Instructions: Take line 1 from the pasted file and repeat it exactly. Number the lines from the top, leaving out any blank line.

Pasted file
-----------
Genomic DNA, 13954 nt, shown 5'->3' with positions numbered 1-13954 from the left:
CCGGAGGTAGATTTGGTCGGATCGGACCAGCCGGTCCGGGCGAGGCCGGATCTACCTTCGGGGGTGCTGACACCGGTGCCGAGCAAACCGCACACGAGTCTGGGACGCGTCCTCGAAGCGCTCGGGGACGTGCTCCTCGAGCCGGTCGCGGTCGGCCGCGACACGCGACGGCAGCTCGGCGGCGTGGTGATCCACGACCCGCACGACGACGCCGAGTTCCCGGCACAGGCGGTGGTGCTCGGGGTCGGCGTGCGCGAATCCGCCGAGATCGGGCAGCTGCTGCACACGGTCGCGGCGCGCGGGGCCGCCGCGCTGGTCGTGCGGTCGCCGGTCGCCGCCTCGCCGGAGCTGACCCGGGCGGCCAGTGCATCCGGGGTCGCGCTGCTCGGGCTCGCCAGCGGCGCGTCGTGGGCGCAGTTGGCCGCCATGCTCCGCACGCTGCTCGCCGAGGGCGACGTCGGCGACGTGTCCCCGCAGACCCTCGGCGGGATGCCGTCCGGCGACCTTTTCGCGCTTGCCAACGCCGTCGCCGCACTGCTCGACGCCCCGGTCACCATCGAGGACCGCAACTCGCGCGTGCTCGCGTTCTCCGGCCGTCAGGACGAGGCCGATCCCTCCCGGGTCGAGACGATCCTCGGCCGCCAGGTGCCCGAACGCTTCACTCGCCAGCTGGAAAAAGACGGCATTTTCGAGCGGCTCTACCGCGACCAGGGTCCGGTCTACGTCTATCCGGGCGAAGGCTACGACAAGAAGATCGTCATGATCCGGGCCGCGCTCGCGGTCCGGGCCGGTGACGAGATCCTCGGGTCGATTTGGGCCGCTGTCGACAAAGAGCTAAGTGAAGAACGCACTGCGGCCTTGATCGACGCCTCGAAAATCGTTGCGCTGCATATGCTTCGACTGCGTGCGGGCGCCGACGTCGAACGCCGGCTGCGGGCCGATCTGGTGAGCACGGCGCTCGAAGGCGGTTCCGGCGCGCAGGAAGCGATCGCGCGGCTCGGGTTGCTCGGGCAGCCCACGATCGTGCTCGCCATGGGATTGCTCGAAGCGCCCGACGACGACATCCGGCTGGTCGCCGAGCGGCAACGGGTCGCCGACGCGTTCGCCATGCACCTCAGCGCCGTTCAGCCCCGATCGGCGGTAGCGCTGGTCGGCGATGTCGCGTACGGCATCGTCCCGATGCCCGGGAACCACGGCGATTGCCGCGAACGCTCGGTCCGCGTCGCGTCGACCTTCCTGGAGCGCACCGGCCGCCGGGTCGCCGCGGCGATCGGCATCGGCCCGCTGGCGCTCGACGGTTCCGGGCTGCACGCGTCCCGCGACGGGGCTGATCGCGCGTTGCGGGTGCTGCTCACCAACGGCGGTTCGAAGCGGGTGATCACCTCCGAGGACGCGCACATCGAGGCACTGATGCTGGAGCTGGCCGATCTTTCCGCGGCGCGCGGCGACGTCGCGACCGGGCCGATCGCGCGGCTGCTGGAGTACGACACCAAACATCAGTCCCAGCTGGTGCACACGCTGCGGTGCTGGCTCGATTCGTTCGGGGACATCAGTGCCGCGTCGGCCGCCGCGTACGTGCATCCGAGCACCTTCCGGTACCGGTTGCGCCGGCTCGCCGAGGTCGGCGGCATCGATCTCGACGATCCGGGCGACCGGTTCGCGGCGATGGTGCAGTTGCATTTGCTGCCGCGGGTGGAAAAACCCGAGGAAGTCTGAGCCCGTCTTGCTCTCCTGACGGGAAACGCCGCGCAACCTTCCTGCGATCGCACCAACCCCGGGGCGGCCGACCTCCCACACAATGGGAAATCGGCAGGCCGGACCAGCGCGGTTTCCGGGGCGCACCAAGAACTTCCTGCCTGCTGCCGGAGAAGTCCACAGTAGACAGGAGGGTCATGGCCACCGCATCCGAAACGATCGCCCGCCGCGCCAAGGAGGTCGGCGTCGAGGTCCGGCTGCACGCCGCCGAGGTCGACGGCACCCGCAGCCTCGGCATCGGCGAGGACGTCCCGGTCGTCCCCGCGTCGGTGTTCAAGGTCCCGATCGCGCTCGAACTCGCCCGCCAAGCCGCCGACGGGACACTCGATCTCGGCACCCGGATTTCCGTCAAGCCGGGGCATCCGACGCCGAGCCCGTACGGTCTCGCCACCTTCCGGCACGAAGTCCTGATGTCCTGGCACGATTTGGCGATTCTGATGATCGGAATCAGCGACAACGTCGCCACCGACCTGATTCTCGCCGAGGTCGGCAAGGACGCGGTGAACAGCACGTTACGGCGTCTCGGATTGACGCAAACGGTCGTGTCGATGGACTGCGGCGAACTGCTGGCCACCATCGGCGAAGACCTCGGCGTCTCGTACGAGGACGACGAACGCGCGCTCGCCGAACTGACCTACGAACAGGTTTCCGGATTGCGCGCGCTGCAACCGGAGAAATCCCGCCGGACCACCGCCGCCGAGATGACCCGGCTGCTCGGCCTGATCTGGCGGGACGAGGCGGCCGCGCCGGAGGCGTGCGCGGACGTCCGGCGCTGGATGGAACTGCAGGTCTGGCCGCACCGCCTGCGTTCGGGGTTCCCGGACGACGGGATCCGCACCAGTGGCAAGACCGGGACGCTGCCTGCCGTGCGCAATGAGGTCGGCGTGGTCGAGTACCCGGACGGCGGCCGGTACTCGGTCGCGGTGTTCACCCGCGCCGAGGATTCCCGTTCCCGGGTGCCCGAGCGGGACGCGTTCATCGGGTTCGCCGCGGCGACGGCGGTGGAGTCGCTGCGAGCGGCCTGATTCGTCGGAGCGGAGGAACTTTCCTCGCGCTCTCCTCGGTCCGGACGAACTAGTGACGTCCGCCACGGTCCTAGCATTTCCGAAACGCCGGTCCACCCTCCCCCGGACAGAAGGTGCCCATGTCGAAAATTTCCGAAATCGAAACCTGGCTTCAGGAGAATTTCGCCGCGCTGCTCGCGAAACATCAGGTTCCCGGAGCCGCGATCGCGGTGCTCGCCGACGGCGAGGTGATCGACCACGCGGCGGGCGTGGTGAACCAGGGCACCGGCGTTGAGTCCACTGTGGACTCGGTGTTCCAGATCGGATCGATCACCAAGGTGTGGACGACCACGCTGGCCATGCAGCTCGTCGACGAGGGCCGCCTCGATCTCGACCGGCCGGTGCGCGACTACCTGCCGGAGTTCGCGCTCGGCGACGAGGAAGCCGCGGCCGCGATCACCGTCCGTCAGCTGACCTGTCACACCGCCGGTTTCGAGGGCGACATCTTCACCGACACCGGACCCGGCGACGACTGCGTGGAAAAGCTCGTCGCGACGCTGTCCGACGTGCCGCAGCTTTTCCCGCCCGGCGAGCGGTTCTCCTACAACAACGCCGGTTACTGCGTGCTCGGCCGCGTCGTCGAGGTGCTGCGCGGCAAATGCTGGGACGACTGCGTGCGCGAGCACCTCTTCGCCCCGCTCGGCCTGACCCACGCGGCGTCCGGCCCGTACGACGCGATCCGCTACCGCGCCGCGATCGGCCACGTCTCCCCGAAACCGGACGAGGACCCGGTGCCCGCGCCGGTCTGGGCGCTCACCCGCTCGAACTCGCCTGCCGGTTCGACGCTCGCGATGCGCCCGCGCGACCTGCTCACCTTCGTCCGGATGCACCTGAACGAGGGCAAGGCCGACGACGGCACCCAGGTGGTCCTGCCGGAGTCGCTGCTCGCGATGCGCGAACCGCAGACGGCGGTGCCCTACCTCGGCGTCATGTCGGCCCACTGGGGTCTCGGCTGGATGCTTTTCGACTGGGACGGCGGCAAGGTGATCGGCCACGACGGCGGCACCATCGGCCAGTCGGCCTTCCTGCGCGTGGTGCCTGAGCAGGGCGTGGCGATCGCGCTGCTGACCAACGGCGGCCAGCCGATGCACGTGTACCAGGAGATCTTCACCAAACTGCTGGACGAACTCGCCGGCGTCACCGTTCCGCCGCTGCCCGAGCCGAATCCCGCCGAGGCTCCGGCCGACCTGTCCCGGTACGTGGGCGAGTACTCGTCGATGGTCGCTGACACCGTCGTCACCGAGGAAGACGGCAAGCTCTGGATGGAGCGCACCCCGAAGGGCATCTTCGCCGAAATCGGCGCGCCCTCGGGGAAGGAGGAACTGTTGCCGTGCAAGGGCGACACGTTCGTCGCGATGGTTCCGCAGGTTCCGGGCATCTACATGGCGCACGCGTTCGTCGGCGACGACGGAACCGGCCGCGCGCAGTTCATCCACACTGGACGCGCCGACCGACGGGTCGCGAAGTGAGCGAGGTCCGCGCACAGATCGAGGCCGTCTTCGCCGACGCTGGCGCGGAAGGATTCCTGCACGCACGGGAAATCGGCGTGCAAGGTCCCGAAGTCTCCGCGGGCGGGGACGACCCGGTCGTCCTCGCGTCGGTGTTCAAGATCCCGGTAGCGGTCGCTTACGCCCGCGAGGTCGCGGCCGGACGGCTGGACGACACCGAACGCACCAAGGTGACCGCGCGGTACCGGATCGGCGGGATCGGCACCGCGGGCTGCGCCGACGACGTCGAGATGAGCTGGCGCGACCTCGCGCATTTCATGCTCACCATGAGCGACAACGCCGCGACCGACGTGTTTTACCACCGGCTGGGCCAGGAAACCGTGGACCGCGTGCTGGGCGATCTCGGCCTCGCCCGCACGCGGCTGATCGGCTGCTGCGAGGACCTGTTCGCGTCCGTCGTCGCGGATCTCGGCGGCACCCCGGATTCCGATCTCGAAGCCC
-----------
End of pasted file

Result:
Genomic DNA, 13954 nt, shown 5'->3' with positions numbered 1-13954 from the left: